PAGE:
No. As long as you're still doing your high intensity workouts 2-3x a week, you will not slow down from doing a 'slow' ride. LSD rides are very benificial to building and maintaining endurance. It also helps mentally too. "Smelling the flowers" will help to avoid overtraining and burnout. More than 50% of training time should be devoted to this type of riding. My 70 mile ride yesterday with a small group of non-racers took about 4 1/2 hours and it was a blast. The same group did a 42 mile hard ride on the day before. I imagine that when our group gets together for the 2x weekly hammer rides our pace will be progressivly higher than in past weeks.
__________________
John

'09 Cannondale CAAD9 - Team Latitude/ABRT Special.
'04 Lemond Victorie Ti
'98 IF Crown Jewel (dead)
'92 Trek2100 (TT)
'50 something Gino Bartali (fixer)
'02 Ducati ST4s (Moto-Ref mount)

My Blog
FatguyRacer is offline  
Old 07-02-07, 01:01 PM
  #12  
DigitalRJH
Senior Member
 
DigitalRJH's Avatar
 
Join Date: Jul 2005
Location: Greensburg, PA
Posts: 1,203
Mentioned: 0 Post(s)
Tagged: 0 Thread(s)
Quoted: 0 Post(s)
Likes: 0
Liked 0 Times in 0 Posts
It was just one ride, don't be so paranoid about losing fitness......
DigitalRJH is offline  
Old 07-02-07, 02:55 PM
  #13  
countdowntolife
Siiiiick Member
 
countdowntolife's Avatar
 
Join Date: Jun 2007
Location: Redding, Ca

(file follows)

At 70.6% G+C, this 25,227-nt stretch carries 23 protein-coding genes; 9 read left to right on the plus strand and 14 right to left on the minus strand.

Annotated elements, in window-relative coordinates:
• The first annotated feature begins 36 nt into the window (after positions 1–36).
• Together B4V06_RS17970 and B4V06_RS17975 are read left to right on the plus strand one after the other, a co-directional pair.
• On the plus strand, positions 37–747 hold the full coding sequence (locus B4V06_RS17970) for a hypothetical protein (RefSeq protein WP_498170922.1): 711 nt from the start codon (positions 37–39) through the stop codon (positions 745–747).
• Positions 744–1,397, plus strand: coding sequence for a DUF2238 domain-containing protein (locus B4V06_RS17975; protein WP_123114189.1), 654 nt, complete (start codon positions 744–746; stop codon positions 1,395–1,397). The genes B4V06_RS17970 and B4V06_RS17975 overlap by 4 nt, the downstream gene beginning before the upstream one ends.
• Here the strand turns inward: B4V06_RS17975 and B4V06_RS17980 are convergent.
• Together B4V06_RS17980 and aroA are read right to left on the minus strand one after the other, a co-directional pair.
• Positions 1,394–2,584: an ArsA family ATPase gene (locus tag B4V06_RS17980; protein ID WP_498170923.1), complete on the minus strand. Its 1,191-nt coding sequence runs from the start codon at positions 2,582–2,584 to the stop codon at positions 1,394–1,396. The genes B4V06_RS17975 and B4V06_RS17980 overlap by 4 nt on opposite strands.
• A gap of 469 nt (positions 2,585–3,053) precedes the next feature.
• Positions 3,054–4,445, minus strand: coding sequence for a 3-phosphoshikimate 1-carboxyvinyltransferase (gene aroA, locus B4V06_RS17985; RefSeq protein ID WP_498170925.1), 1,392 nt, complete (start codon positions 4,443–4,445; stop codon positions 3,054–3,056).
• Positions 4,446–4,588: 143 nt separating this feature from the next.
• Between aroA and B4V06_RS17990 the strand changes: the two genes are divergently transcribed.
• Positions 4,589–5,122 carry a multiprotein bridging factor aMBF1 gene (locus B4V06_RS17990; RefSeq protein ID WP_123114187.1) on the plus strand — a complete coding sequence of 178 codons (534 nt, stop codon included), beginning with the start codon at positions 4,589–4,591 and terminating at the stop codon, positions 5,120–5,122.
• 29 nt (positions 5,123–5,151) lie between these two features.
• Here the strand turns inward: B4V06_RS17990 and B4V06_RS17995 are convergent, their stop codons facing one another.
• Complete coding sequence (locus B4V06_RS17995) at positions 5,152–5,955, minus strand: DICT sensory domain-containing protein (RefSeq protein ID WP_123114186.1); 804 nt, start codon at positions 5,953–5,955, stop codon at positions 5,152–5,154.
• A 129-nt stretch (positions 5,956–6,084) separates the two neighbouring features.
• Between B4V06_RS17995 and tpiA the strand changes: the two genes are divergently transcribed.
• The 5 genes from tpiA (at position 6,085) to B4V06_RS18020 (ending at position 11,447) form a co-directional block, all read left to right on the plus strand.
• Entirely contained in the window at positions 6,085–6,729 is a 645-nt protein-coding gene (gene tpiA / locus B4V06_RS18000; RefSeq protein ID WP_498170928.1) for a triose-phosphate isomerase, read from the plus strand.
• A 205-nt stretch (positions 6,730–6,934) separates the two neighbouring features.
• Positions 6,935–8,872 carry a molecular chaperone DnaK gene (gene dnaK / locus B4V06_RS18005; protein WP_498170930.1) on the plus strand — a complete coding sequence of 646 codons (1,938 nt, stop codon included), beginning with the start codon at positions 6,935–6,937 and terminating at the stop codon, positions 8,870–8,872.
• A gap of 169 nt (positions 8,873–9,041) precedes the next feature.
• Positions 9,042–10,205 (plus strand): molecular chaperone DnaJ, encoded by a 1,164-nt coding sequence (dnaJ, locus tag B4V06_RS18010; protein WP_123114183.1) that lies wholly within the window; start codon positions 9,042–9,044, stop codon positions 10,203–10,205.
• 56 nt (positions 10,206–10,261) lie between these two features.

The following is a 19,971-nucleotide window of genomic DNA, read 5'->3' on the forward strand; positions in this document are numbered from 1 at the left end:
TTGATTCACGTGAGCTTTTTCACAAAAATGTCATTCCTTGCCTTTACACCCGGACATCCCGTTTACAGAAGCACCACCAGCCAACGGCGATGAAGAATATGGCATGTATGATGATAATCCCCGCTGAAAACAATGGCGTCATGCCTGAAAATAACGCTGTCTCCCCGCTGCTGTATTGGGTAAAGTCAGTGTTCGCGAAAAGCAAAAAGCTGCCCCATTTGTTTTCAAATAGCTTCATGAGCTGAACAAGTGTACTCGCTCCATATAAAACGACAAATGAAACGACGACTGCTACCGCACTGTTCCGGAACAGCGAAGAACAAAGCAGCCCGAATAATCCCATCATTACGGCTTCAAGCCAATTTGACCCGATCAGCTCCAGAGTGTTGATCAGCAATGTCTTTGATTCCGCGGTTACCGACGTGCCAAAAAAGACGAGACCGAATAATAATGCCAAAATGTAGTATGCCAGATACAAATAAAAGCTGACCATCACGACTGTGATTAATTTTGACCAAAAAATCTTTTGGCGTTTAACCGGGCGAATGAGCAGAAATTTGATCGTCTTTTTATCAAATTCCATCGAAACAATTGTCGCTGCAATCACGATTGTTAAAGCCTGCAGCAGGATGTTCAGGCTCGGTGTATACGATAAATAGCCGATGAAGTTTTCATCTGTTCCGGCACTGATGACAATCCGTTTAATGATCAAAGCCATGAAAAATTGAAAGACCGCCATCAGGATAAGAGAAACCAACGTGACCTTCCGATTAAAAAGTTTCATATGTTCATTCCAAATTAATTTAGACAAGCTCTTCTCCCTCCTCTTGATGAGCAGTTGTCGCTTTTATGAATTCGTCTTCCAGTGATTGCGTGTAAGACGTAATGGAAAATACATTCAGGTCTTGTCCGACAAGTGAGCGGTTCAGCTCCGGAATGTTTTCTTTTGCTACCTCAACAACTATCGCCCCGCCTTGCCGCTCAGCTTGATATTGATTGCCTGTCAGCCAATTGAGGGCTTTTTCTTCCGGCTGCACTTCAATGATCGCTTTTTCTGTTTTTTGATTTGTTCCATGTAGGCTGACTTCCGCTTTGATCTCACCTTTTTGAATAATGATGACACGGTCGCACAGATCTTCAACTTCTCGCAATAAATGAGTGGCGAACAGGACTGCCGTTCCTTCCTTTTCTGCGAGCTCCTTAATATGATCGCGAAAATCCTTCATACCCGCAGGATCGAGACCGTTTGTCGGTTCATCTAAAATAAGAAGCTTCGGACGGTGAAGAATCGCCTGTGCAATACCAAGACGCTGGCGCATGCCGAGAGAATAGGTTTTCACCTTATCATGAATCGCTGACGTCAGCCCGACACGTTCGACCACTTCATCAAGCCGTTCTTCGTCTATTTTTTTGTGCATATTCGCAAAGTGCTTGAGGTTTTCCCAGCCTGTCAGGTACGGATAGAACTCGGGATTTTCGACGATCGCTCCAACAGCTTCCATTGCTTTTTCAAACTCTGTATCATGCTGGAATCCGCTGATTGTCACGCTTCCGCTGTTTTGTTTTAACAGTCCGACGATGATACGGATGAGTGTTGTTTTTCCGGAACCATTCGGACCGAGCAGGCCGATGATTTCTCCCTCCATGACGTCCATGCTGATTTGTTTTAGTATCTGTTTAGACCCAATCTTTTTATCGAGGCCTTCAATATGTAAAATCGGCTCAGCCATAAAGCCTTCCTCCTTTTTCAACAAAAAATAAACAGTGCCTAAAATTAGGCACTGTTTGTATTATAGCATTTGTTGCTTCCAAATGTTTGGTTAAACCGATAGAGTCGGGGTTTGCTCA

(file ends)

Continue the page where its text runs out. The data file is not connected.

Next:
Posts: 168
Mentioned: 0 Post(s)
Tagged: 0 Thread(s)
Quoted: 0 Post(s)
Likes: 0
Liked 0 Times in 0 Posts
I have been running long distance for 8 years now and I have been riding for about 2. When training for long distance running I was always taught to run at the pace I felt like I was going to race at. If you train slow that is what your body will get used to. Of course when you are in a race either on foot or bike you are going to go atleast a little faster than you usally do because you will naturally feel the urge to compete. But you can't train at 10mph and expect to race good at 20+mph. I noticed when training for foot races those who slacked in training suffered the most in races. Taking easy days is not bad for you at all though. Everyones body needs a break at one point or another. Well that's how I see it
countdowntolife is offline  
Old 07-02-07, 04:29 PM
  #14  
alanbikehouston
Senior Member
 
Join Date: Oct 2004